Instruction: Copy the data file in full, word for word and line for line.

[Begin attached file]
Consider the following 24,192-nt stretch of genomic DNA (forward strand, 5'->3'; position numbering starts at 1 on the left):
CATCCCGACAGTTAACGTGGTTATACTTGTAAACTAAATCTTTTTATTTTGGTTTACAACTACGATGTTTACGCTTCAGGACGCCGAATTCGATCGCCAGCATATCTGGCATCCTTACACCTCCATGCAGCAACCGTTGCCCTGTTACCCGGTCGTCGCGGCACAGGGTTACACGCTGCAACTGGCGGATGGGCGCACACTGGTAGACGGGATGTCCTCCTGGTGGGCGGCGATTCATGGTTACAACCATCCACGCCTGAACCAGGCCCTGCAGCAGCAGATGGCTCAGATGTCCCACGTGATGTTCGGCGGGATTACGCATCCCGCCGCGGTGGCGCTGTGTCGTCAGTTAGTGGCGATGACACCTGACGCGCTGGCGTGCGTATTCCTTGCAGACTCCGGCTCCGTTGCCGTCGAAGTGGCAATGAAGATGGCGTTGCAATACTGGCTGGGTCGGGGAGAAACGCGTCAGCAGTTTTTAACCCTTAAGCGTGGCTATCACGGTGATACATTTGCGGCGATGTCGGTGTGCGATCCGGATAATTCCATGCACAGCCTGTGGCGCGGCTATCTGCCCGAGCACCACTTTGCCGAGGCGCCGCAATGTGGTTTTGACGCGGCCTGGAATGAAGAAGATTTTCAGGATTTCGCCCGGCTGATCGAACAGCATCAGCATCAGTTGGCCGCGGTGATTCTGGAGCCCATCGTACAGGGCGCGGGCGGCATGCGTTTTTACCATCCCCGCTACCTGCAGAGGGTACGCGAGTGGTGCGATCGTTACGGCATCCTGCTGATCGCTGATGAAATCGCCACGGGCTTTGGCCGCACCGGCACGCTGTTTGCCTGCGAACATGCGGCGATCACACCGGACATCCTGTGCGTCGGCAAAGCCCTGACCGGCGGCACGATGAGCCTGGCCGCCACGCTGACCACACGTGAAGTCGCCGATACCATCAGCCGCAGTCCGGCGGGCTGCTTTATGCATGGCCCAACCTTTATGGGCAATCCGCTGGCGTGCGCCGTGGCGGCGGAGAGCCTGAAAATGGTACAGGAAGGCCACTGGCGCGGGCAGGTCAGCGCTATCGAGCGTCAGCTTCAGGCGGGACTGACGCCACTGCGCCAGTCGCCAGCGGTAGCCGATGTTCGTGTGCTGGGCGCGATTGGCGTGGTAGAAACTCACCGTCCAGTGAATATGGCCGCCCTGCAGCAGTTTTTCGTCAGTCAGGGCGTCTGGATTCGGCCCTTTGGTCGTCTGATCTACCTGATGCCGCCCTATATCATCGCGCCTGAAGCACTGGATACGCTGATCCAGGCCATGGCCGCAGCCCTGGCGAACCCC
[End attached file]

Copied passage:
Consider the following 24,192-nt stretch of genomic DNA (forward strand, 5'->3'; position numbering starts at 1 on the left):
CATCCCGACAGTTAACGTGGTTATACTTGTAAACTAAATCTTTTTATTTTGGTTTACAACTACGATGTTTACGCTTCAGGACGCCGAATTCGATCGCCAGCATATCTGGCATCCTTACACCTCCATGCAGCAACCGTTGCCCTGTTACCCGGTCGTCGCGGCACAGGGTTACACGCTGCAACTGGCGGATGGGCGCACACTGGTAGACGGGATGTCCTCCTGGTGGGCGGCGATTCATGGTTACAACCATCCACGCCTGAACCAGGCCCTGCAGCAGCAGATGGCTCAGATGTCCCACGTGATGTTCGGCGGGATTACGCATCCCGCCGCGGTGGCGCTGTGTCGTCAGTTAGTGGCGATGACACCTGACGCGCTGGCGTGCGTATTCCTTGCAGACTCCGGCTCCGTTGCCGTCGAAGTGGCAATGAAGATGGCGTTGCAATACTGGCTGGGTCGGGGAGAAACGCGTCAGCAGTTTTTAACCCTTAAGCGTGGCTATCACGGTGATACATTTGCGGCGATGTCGGTGTGCGATCCGGATAATTCCATGCACAGCCTGTGGCGCGGCTATCTGCCCGAGCACCACTTTGCCGAGGCGCCGCAATGTGGTTTTGACGCGGCCTGGAATGAAGAAGATTTTCAGGATTTCGCCCGGCTGATCGAACAGCATCAGCATCAGTTGGCCGCGGTGATTCTGGAGCCCATCGTACAGGGCGCGGGCGGCATGCGTTTTTACCATCCCCGCTACCTGCAGAGGGTACGCGAGTGGTGCGATCGTTACGGCATCCTGCTGATCGCTGATGAAATCGCCACGGGCTTTGGCCGCACCGGCACGCTGTTTGCCTGCGAACATGCGGCGATCACACCGGACATCCTGTGCGTCGGCAAAGCCCTGACCGGCGGCACGATGAGCCTGGCCGCCACGCTGACCACACGTGAAGTCGCCGATACCATCAGCCGCAGTCCGGCGGGCTGCTTTATGCATGGCCCAACCTTTATGGGCAATCCGCTGGCGTGCGCCGTGGCGGCGGAGAGCCTGAAAATGGTACAGGAAGGCCACTGGCGCGGGCAGGTCAGCGCTATCGAGCGTCAGCTTCAGGCGGGACTGACGCCACTGCGCCAGTCGCCAGCGGTAGCCGATGTTCGTGTGCTGGGCGCGATTGGCGTGGTAGAAACTCACCGTCCAGTGAATATGGCCGCCCTGCAGCAGTTTTTCGTCAGTCAGGGCGTCTGGATTCGGCCCTTTGGTCGTCTGATCTACCTGATGCCGCCCTATATCATCGCGCCTGAAGCACTGGATACGCTGATCCAGGCCATGGCCGCAGCCCTGGCGAACCCC